fast-food

In the dead of winter, planting crops is the last thing on most people's minds. But droughts are still raging across the American Midwest, causing consternation among farmers about their prospects for the spring.

If conditions don't improve, food prices will likely remain high this year after a record 2012 for grain futures.

The U.S. National Weather Service released its drought forecast last week, showing persistent or worsening dryness in the Midwest and the southern third of the nation.

And as the Financial Times reports, "[grain futures] prices, still high, have steadied as traders take comfort in a large, impending Brazilian crop. But another dry year – or a surprisingly wet one – in the world's biggest grain exporter could end this period of calm."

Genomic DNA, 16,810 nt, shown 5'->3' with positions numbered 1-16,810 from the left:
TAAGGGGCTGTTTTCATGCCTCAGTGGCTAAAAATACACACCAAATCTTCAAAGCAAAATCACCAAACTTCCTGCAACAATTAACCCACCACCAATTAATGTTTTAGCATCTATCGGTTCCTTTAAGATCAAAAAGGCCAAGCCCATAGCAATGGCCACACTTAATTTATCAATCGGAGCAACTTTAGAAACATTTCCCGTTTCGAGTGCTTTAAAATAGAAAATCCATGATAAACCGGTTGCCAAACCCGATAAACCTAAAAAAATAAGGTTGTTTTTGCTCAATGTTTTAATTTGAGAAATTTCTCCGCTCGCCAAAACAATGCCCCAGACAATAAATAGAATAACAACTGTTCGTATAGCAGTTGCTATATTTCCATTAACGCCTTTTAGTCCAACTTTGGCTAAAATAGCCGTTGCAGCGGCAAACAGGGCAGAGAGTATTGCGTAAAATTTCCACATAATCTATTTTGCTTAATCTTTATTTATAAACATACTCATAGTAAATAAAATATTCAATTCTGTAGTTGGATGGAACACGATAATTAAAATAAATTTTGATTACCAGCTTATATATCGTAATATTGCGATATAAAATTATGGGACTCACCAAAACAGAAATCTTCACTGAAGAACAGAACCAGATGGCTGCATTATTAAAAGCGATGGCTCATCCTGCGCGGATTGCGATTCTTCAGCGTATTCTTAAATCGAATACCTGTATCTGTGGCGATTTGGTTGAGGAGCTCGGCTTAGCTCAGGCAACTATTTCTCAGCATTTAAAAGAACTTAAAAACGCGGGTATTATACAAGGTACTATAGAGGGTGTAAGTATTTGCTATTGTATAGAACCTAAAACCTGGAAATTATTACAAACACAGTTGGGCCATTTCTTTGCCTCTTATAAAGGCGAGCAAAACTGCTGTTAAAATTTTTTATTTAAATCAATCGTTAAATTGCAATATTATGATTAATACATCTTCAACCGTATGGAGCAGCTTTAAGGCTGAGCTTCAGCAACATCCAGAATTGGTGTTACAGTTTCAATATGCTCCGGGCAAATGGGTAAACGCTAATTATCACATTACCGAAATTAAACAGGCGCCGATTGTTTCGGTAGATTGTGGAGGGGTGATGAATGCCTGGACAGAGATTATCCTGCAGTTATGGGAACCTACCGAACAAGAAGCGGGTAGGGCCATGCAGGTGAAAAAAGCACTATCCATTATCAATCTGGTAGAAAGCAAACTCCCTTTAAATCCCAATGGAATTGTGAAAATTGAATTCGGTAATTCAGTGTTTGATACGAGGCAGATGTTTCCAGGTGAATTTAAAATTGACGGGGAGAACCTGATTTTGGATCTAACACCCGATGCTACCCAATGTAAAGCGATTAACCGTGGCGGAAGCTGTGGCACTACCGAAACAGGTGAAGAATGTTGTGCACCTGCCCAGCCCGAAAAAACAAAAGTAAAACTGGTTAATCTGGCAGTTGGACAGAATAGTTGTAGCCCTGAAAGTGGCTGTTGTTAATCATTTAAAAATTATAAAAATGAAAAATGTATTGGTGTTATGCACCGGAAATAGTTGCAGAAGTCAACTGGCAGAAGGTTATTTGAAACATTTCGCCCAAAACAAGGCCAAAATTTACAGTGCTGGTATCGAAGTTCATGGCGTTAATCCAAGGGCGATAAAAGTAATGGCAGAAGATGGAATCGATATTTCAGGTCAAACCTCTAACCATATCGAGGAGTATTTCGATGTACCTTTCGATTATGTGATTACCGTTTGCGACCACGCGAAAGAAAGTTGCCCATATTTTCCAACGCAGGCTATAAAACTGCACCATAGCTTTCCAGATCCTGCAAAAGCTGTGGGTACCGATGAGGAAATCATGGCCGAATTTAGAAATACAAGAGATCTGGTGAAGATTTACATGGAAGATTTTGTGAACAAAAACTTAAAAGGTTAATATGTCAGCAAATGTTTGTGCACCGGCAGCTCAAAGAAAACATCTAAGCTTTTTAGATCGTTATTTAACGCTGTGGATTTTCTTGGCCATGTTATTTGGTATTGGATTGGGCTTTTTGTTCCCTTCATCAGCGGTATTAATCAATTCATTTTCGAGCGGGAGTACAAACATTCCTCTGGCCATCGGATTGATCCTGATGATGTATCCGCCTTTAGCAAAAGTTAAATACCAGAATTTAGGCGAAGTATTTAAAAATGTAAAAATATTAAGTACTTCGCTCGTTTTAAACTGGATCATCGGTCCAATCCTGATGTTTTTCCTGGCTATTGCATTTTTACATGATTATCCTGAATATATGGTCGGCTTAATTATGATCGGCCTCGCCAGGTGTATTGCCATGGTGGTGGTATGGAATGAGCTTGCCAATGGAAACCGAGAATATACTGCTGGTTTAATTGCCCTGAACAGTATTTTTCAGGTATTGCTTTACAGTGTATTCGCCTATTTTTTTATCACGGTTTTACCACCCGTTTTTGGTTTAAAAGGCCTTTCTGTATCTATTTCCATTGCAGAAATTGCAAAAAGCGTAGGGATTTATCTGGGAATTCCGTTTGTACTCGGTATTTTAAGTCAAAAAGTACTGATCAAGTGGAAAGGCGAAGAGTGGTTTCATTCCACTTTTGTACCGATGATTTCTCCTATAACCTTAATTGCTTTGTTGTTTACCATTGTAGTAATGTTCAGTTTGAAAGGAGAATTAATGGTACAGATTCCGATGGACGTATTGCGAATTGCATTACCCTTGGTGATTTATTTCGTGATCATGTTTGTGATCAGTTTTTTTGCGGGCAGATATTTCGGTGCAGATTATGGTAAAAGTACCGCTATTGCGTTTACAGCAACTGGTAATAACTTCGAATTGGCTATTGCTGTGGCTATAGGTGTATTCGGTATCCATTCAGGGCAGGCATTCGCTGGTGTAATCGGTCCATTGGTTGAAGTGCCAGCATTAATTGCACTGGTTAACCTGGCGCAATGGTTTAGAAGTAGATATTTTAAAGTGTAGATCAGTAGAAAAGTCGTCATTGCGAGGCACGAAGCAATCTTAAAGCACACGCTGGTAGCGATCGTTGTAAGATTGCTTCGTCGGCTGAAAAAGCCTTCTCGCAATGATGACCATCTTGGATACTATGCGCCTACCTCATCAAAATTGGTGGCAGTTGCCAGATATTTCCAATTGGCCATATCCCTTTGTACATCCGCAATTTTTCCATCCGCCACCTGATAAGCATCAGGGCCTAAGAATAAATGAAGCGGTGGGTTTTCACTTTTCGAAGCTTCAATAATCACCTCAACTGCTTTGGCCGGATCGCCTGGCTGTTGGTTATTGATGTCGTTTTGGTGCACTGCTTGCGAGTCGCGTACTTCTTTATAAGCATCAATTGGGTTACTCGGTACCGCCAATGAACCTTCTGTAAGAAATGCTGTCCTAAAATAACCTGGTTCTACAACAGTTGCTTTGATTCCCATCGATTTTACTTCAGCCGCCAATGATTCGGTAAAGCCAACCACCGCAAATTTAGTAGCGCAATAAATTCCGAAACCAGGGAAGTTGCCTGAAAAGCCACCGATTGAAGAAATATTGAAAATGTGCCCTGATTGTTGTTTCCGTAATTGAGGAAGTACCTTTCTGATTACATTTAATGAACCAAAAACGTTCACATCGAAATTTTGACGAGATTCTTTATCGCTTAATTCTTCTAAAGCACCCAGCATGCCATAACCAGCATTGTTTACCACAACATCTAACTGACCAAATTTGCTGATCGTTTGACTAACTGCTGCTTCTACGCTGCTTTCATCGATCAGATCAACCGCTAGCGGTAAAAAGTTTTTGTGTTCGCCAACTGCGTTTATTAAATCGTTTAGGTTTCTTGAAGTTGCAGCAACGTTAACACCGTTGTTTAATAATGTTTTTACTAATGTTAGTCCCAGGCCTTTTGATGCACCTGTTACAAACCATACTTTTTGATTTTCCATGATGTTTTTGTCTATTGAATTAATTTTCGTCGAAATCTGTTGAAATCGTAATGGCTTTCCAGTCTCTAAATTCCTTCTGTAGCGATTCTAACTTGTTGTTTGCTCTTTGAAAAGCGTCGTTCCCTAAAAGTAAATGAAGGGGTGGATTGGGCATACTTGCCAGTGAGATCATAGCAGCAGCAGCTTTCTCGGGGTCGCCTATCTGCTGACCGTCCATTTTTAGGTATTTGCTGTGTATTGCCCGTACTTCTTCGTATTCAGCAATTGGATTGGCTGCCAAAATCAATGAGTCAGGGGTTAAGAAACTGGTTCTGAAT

Should clients adjust their portfolios in anticipation? This Advisor.ca article from 2008, the last time there was a major food crisis, advises factoring food and its associated costs into forecasts. It also suggests going long in agriculture companies and short on restaurant stocks.

Read more:

Does investing in food punish the poor?

Food prices to remain volatile

Banks pull food-commodity ETFs

Food prices to escalate in 2013

Food, gas boost US consumer prices

Droughts propel commodities to food-riot prices

Doughnuts are in demand

Originally published on Advisor.ca

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